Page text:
The Sainsbury-Family Group project on Family Tree DNA has received the results of a Big Y-700 test for a male SAINSBURY living in the UK. From earlier levels of testing (Y-37 and Y-111) we knew he was related to our north Somerset SAINSBURY family; these Big Y-700 results indicate the specifics of that relationship and help us understand our own origins.
Family Tree DNA’s Block Tree now shows three distinct SAINSBURY/SANSBURY family lines and has separated them into three Y-DNA haplogroups:
- R-FTA75903: two SANSBURY cousins who descend from Daniel SANSBURY (c.1750-1816); if this were a typical family tree, Daniel SANSBURY would sit at the “5” mark on the ruler of variants (single nucleotide polymorphisms or SNPs) on the left side of the Block Tree (below)
- R-FTD18964: two SAINSBURY cousins who descend from a common SAINSBURY ancestor who lived about one generation before Daniel SANSBURY (he would be placed at the invisible “6” mark on the chart below).
- R-FTA27580: a descendant of the north Somerset SAINSBURYs who shares an ancestor with the others about one more generation back in time (i.e., at the invisible “7” mark on the numeric chart below).
If I’m understanding this correctly, the Block Tree representation of these five SAINSBURY/SANSBURY men who have tested at the Big Y level mirrors what we believe to be their genealogical tree:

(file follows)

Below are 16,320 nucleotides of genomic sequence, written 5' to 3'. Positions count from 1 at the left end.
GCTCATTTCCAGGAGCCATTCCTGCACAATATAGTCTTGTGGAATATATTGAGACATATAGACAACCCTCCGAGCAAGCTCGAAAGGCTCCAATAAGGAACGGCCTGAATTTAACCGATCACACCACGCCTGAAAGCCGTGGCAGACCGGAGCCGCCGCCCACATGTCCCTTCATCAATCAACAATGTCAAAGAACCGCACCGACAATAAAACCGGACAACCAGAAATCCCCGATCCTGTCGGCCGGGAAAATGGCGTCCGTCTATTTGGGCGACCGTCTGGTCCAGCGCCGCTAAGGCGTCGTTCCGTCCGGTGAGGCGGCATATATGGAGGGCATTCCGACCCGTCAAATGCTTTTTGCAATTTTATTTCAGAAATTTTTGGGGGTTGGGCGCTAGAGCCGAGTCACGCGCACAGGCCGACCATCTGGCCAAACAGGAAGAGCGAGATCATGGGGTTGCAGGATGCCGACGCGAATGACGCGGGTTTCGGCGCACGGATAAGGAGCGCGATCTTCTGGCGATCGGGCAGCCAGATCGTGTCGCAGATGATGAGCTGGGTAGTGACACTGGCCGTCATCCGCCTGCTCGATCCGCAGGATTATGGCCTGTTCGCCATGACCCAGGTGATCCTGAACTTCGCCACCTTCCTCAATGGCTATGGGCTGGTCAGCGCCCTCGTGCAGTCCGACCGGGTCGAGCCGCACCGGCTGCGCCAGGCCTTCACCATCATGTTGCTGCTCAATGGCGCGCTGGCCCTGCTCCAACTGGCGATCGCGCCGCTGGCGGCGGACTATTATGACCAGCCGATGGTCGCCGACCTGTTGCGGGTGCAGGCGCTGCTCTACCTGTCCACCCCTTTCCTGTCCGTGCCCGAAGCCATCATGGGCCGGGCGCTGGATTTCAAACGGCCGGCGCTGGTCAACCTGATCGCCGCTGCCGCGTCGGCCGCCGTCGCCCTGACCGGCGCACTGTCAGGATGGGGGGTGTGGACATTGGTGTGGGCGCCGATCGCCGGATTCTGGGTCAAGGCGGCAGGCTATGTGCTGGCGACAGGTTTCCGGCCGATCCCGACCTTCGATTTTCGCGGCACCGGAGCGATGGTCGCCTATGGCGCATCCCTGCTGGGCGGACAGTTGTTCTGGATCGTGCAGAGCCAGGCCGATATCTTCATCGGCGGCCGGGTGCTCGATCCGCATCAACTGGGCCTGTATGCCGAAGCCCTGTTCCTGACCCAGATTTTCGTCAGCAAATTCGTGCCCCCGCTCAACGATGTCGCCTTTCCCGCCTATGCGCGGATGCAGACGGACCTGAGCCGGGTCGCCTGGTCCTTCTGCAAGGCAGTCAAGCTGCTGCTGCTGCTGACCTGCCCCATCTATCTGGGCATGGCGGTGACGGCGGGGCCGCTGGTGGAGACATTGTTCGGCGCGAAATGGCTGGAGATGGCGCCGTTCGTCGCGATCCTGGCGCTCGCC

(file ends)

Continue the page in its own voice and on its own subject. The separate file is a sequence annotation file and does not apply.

This new data seems to corroborate what we suspected from the written records: that the MRCA shared by the two SAINSBURY cousins in the middle column was likely an uncle of Daniel SANSBURY (MRCA of the “South Carolina-originating” SANSBURYs) and a brother of the north Somerset SAINSBURYs’ earliest known/suspected ancestor, Richard SAINSBURY, who we believe (based on other genetic and documentary evidence) was born in Urchfont, Wiltshire in 1708 and died in Nailsea, Somerset in 1785.
Applying a Y-DNA mutation rate
Conventional Y-DNA analysis suggests Big Y-DNA mutations occur on average about once every 83 years. (See: Testing Benchmarks FTDNA Big Y-700.) Applying that formula to determine the approximate lifetime of the MRCA for everyone in this group gets us back to about the year 1420 (i.e., 7 variants on the Block Tree rules times 83 years per variant). But this seems very far out of line with what documentary and other genetic evidence indicates.
For another SAINSBURY haplogroup in the Sainsbury-Family Group project, using the 83-year average places their most recent common ancestor back in the 1200s. (See haplogroup I-FTA55120 in Family Tree DNA’s Discover tool.) But we’re very confident their MRCA lived in the late 1400s/early 1500s. So there’s a sense the average rate of change may be longer than appropriate in our SAINSBURY-SANSBURY calculations to determine the time back to any given MRCA.
However, thanks to the US SANSBURYs in this Block Tree, we know their MRCA, Daniel SANSBURY (c.1750-1816), had his children in the late 1700s,